In terms of performance, the Wyze Cam V2 offers superb video quality and fast response time. The $20 camera does so well in our tests that it earns a CR Best Buy recommendation.
Guardzilla’s security issues. The Guardzilla GZ360 also had two security issues in our tests. One of these could allow a hacker to add additional emails to an account for the camera in the Guardzilla Android app without notifying the primary user. Although the company denied this vulnerability existed when we first notified it, CR can confirm that the issue has since been fixed and that there is nothing you need to do in regard to this issue if you own a Guardzilla camera.
Guardzilla has acknowledged the second problem but has yet to resolve it. To avoid jeopardizing the security of current Guardzilla GZ360 owners, we are not disclosing the remaining security issue at this time. But Guardzilla has assured us that it’s working to fix it by the end of the year.
“With hardware safety issues, such as a broken blade on a blender, we would publish a description of the problem,” says Maria Rerecich, senior director of product testing for Consumer Reports. “But with connected products, we need to handle privacy and security vulnerabilities differently. Publishing details about the issue before it’s fixed could result in a hacker exploiting the vulnerability to put consumers at risk.”
CR will continue to monitor the situation. Meanwhile, Guardzilla CEO Greg Siwak says, “Our engineering team is focused on continuously enhancing the security and functionality of our products."
Overall, the Guardzilla GZ360 receives Good ratings for data privacy and data security. Among its shortcomings are the inability to remotely disable recordings and poor password protections. The Guardzilla camera didn’t do so great in our performance tests, either: It came in at the bottom of the pack. So you may want to choose another option from our security camera ratings.
Logitech is worst for data privacy. Our Digital Lab testers did not find any clear security issues with the Logitech Circle 2 security camera, and it receives a Very Good rating for data security.
Arlo stands out for data security. The Arlo Pro 2 earns an Excellent rating for data security and a Very Good rating for data privacy. In our latest tests, it beat out most of the competition in data security due to a number of security improvements from last year's tests. These include automatic software updates, requiring users to create secure passwords, and giving users two-factor authentication to securely log in to their accounts.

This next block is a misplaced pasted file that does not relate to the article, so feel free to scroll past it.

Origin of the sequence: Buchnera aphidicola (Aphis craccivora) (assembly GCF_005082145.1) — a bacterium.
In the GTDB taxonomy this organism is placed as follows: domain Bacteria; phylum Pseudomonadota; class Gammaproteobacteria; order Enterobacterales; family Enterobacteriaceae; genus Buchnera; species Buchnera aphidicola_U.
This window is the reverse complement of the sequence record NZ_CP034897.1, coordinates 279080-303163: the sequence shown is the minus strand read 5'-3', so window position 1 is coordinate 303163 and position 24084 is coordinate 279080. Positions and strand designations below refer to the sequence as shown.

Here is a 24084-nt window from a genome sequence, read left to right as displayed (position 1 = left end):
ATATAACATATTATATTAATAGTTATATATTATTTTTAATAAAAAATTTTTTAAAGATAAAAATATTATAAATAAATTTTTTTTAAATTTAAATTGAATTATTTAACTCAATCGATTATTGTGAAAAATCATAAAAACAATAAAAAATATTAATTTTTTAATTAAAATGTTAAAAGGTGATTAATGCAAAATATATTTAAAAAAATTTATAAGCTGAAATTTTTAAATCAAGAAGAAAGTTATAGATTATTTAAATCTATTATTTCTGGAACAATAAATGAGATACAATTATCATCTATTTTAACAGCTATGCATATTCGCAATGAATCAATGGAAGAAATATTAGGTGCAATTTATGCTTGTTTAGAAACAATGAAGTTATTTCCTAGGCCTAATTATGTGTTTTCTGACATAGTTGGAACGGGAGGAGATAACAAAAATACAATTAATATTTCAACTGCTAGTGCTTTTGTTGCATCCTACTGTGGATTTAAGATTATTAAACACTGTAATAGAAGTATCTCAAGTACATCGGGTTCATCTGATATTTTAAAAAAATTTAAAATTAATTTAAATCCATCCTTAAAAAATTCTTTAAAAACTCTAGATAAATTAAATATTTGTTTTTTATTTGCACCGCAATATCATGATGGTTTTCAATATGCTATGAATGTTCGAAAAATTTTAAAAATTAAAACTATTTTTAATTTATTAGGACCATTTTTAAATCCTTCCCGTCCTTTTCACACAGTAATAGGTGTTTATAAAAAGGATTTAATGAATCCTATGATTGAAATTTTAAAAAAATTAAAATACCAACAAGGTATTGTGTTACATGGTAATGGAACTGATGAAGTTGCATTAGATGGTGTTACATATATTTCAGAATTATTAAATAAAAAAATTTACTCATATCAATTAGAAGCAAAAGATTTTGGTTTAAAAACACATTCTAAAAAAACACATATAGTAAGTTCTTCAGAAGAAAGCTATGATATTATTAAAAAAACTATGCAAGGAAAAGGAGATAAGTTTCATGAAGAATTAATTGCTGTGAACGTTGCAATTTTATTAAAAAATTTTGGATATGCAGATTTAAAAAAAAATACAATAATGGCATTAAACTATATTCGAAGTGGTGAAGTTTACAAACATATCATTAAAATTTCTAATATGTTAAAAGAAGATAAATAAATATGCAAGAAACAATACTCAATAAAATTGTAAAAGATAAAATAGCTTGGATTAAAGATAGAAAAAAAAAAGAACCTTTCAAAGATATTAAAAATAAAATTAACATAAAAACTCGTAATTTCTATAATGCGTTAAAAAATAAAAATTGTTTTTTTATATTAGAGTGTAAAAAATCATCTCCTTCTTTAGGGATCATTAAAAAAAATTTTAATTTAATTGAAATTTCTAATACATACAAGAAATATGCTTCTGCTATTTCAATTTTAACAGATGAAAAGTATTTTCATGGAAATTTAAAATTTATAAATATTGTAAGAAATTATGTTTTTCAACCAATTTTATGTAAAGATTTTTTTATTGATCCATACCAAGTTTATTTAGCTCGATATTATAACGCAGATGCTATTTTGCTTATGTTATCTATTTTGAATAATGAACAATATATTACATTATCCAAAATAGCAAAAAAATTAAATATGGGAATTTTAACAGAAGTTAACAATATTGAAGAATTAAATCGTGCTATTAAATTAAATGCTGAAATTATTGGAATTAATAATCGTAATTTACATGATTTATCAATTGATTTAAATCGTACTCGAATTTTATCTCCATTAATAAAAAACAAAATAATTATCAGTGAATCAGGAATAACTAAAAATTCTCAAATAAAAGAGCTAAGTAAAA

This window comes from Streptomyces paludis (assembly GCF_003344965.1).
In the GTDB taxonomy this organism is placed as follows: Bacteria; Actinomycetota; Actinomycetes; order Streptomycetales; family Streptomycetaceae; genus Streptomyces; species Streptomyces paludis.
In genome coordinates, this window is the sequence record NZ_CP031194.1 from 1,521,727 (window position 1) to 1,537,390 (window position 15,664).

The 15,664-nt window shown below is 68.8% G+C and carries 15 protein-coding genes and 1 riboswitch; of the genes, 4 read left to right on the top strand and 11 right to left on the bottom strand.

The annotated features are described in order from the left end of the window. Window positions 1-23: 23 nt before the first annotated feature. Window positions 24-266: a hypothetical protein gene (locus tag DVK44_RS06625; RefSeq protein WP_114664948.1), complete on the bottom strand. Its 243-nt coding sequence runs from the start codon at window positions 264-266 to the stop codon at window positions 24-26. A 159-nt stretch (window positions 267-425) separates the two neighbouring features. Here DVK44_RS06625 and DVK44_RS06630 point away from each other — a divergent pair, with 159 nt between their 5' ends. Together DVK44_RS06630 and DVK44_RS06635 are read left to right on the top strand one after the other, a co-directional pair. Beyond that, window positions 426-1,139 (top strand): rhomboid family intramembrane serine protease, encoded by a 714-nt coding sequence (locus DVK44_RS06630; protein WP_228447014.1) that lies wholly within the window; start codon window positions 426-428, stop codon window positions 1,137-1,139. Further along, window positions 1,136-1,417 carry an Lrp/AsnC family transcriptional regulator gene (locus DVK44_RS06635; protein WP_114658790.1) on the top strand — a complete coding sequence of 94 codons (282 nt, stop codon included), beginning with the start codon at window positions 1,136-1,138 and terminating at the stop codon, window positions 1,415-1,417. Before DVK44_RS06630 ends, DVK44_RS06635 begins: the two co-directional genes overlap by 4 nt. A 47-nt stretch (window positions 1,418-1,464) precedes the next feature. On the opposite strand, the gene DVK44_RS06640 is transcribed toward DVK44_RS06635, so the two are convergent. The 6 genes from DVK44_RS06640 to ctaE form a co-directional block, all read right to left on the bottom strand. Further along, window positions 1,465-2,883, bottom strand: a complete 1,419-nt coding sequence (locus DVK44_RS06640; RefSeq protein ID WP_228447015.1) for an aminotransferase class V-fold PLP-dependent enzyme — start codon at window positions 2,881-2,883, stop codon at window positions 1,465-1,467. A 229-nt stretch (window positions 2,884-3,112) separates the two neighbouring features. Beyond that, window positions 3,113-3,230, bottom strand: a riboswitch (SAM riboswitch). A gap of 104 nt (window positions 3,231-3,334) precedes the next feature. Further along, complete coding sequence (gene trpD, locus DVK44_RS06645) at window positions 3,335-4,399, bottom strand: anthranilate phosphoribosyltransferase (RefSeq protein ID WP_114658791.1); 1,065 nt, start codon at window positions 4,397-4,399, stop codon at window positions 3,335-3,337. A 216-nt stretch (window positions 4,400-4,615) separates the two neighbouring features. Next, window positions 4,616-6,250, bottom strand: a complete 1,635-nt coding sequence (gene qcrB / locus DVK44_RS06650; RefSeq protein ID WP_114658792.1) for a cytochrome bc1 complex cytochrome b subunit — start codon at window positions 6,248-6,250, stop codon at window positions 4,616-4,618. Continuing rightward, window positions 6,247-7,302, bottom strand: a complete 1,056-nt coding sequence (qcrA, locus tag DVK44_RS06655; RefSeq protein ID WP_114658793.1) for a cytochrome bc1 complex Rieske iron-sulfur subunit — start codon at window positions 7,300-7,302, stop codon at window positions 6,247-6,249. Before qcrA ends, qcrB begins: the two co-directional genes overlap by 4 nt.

The Arlo Pro 2 security camera ranks high for performance as well. It offers superb video quality and an array of smart features, such as voice control and advanced alerts for packages, vehicles, and animals. (Those alerts require a monthly fee.)
Google Nest stands out for both data privacy and data security. The Google Nest Cam Indoor and Google Nest Cam IQ Indoor both receive strong scores in our performance tests for video quality and response time, as well as Excellent ratings for data privacy and data security. For privacy, Google Nest outlines the data it collects, claims to delete your outdated data, and allows you to delete your video clips and data. While the company will use your data for advertising, it does give you the ability to opt-out.
On the security front, Google Nest encrypts all data sent to and from their cameras, offers a multifactor authentication system for logging in to your account, and provides regular security updates. When we tested these two cameras last year, Nest was still treated as a separate brand from Google, but Google has since fully integrated Nest devices, resulting in improved data privacy and security ratings for these cameras. The corporate reshuffling gave the cameras updated, more detailed policies, which helped lift their scores.
Still, despite Google’s high ratings in CR’s privacy tests, there’s no denying that the company regularly collects a tremendous amount of data from its users.
“It’s important to remember that CR is just rating this one Google product, and this is not a comprehensive assessment of all of Google's privacy practices, many of which we want them to change,” says Brookman. “For this product, Google was willing to make more commitments about what happens to your data than some other companies, and that earned them a solid score.”
Google isn’t the only company making secure cameras. To see other high-performing cameras, check out our guide to the best wireless security cameras, or go to our complete wireless security camera ratings. If you want to learn more about CR’s ongoing efforts to protect consumers’ privacy, see our new Digital Lab.
Consumer Reports is an independent, nonprofit organization that works side by side with consumers to create a fairer, safer, and healthier world. CR does not endorse products or services, and does not accept advertising. Copyright © 2019, Consumer Reports, Inc.